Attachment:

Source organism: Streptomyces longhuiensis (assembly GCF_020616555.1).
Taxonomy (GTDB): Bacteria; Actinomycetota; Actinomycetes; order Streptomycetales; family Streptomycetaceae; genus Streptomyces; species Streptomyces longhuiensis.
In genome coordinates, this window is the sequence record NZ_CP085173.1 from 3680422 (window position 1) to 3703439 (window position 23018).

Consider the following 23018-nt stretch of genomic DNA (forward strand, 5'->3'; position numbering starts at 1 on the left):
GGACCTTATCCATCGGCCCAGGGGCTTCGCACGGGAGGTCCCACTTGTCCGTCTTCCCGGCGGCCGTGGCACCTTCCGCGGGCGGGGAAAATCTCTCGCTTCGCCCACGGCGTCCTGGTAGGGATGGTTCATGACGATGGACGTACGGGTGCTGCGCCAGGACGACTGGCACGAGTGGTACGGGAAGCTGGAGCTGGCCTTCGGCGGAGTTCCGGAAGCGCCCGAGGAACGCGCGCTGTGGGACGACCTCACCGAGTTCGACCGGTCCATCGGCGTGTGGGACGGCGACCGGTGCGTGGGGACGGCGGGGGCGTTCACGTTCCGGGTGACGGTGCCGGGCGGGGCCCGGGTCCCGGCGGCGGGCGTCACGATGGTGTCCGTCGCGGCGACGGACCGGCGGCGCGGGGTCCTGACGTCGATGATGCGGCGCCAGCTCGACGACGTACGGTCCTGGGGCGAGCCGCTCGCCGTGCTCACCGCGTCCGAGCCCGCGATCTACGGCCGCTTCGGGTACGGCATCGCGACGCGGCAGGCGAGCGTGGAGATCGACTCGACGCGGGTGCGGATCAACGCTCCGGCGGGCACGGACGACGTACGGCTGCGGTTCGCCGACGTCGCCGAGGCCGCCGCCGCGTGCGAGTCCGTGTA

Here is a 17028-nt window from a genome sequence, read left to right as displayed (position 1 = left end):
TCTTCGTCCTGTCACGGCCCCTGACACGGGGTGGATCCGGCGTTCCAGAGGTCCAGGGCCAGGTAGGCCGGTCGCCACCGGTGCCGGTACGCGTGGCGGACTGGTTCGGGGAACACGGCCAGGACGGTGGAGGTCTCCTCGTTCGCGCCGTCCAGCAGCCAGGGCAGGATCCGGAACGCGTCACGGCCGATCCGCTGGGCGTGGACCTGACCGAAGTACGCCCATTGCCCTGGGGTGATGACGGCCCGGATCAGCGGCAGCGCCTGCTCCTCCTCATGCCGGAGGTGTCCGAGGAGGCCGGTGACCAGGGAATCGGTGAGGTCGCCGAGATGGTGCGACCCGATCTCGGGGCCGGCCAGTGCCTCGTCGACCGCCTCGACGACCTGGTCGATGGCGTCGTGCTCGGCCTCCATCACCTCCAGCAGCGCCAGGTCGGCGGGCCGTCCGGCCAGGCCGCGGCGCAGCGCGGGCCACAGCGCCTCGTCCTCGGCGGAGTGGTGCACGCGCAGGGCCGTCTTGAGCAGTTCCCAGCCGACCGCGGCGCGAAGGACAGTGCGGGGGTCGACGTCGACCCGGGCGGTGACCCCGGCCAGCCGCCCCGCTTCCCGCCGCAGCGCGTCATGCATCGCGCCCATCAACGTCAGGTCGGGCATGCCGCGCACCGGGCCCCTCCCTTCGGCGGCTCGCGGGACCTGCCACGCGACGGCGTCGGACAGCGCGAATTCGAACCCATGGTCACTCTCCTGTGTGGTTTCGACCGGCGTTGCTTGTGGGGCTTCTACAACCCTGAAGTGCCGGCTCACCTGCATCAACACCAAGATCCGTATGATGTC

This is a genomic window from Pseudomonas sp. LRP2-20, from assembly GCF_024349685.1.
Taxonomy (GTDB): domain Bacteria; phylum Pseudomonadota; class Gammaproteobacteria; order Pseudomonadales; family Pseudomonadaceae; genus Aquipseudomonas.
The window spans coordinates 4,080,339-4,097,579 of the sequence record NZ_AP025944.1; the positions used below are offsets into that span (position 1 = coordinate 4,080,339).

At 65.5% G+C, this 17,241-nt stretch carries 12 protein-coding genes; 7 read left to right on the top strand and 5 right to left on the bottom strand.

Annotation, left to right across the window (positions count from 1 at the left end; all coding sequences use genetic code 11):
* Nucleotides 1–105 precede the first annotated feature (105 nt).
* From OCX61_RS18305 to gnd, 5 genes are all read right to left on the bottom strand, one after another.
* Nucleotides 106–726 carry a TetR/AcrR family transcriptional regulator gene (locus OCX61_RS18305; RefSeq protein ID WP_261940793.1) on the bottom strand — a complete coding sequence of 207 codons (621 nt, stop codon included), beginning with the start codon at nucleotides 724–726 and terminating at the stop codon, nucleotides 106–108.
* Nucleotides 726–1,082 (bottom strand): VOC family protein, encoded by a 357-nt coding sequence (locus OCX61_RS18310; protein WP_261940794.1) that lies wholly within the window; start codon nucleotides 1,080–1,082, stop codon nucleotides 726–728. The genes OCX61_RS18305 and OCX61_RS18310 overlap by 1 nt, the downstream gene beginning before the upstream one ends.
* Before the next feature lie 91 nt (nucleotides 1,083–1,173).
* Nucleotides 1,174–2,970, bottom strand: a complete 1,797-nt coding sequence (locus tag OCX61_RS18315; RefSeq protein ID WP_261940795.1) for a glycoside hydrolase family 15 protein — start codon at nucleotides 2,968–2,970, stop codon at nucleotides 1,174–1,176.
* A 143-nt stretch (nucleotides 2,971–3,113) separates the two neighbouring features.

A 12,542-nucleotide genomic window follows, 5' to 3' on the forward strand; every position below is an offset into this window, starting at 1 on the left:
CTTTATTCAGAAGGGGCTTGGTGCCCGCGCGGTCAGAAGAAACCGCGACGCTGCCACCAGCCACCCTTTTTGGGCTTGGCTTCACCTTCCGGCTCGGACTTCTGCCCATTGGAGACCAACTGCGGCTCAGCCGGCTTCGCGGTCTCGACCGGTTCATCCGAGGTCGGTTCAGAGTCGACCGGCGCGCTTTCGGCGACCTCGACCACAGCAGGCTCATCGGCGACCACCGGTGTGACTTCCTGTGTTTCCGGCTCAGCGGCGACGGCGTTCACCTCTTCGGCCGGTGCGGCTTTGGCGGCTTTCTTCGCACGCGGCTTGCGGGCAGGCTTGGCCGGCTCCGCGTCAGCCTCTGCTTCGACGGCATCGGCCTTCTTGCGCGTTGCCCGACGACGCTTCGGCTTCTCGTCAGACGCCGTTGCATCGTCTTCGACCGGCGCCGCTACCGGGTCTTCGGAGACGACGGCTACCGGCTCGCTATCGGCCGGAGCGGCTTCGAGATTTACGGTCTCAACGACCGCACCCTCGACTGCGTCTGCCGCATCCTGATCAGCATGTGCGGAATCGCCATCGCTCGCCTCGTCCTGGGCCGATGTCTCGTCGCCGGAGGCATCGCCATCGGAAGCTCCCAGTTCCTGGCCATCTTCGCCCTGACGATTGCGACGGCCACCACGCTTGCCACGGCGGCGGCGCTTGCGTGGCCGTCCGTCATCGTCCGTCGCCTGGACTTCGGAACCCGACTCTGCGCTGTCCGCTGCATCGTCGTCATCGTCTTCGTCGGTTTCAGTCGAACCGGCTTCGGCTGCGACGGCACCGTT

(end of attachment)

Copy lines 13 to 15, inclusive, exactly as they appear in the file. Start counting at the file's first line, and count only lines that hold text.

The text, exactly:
* Nucleotides 1–105 precede the first annotated feature (105 nt).
* From OCX61_RS18305 to gnd, 5 genes are all read right to left on the bottom strand, one after another.
* Nucleotides 106–726 carry a TetR/AcrR family transcriptional regulator gene (locus OCX61_RS18305; RefSeq protein ID WP_261940793.1) on the bottom strand — a complete coding sequence of 207 codons (621 nt, stop codon included), beginning with the start codon at nucleotides 724–726 and terminating at the stop codon, nucleotides 106–108.